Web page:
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Olympic Games Countdown: The Dragon stirs

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Chris Kempson on the growing might of China in the Olympic Games

GIVEN that China, or to give its proper title The Peoples Republic of China (PRC for short), is the most populous country in the world with around 1.4 billion inhabitants, one could muse that it might, perhaps should, have a better record of medal achievement in amateur boxing at the Olympics.

That said, boxing is not at the real forefront of PRC, a country which plays and supports many kinds of sport, with basketball remaining the country’s main attraction for its sporting spectators.

A curious background to sport existed when Chairman Mao’s Cultural Revolution got underway when competitive sports were banned and it was not until the 1980s that amateur boxing began to emerge as a valued and prestigious sport which could help advance the country’s communist philosophy challenging the free market practices in the West. Success including sporting success is a fine tool to advance communist philosophy and it mirrors much of what happened in the former Soviet Union and their east European satellite states, first in the days of the Cold War and it lasted until the yoke of communism was removed from the old Soviet Union and its puppet satellite domains a good few years later.

PRC entered two boxers in the 1988 Games, Weiping Wang at flyweight and Dong Liu at featherweight, although neither of them cut the mustard in Seoul, in South Korea and no medals were achieved. However PRC were at last on the Olympic boxing map and things could only get better; and they eventually did!

Four boxers went to Barcelona, three to Atlanta  in 1996 and another three to Sydney in 2000, without any medal reward.

The first medal, a bronze, was obtained in Athens in 2004 by Zou Shiming at light-flyweight and what an outstanding boxer he eventually proved to be. The other five boxers returned home empty handed.

As is often the case with host countries they rise to the occasion and the PRC certainly did in Beijing in 2008, landing two golds, a silver and a bronze – from their ten participants- their largest medal haul to date at any Games and they topped the overall boxing medal table on this occasion Their heroes were: the phenomenal Zou Shiming who won the host country’s first ever gold medal at light-flyweight; Zhang Xiaoping won their second, up at light-heavyweight defeating Ireland’s Kenneth Egan in the final. Super-heavyweight Zhang Zhilei claimed silver, while Hanati Silamu achieved bronze at welterweight. Zhilei was, of course, outpointed in London 2012 by our own gold medallist, Anthony Joshua, the former returning home without a medal on this occasion 10 boxers at the Beijing Games was the highest total to date of Chinese entrants.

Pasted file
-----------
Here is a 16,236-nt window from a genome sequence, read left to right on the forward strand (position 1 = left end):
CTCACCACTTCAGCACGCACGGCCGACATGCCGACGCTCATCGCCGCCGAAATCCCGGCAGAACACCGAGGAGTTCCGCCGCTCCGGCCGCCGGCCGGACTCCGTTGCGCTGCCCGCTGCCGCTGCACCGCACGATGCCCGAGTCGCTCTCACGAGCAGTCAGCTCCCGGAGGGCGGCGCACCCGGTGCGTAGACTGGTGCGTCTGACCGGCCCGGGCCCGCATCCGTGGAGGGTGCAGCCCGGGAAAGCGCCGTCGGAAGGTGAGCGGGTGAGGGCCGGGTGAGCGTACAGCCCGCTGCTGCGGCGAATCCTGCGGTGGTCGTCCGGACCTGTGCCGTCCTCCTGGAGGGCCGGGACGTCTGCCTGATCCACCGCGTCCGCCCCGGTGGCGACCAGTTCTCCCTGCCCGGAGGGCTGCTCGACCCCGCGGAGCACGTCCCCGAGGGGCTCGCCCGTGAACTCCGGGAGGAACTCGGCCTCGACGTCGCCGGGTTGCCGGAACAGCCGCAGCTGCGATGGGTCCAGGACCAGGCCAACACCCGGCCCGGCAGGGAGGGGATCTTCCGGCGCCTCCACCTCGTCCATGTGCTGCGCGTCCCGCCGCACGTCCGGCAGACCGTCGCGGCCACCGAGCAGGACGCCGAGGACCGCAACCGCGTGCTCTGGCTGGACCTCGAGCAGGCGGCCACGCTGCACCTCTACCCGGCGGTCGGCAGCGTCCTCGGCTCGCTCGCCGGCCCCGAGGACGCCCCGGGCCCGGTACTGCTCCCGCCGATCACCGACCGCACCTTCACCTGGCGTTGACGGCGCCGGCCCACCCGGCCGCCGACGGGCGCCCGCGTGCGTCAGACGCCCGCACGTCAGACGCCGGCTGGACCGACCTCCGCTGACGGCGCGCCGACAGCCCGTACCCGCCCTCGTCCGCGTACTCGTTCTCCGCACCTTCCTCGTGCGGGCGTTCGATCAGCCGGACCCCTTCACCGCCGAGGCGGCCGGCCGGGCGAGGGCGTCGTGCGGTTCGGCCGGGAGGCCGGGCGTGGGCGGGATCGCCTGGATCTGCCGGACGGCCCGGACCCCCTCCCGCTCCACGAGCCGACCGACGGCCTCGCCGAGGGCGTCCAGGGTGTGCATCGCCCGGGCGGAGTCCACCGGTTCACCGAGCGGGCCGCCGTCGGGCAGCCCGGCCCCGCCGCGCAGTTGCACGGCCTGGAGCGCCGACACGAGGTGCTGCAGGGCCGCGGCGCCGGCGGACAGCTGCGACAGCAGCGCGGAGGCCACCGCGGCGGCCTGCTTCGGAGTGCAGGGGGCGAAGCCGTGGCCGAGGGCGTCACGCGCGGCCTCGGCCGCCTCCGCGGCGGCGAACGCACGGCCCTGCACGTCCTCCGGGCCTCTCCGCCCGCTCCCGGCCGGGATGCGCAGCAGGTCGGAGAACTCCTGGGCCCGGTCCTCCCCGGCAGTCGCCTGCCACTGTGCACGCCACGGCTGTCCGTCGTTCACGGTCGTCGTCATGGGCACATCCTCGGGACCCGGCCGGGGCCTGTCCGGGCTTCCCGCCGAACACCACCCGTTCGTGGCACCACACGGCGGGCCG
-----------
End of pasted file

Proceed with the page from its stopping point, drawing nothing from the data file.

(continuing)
London 2012 proved to be a somewhat quiet Games for the PRC, one gold and one silver and a bronze being the medal tally for the most populous country in the world; the heady days of Beijing, decidedly not being repeated.

The incredibly talented Zou Shiming retained his Olympic light-flyweight title, thus joining a select band of dual gold medallists, not forgetting his “warm up” bronze in 2004. To win back to back golds in any era is an outstanding achievement and without doubt, so far, Zou is the PRC’s greatest ever amateur boxer. Women accounted for the other two medallists. At flyweight Ren Cancan took silver losing in the final to our own Nicola Adams who became the first ever women’s Olympic gold medallist. At middleweight, Li Jinzi weighed in with a bronze to complete the PRC’s medal tally.

So, what will Rio 2016 bring, further success perhaps or medal stalemate? We shall see. The Chinese journey is still very much ongoing, one expects it will continue to flourish for some time to come. The Dragon has finally woken from its slumbers

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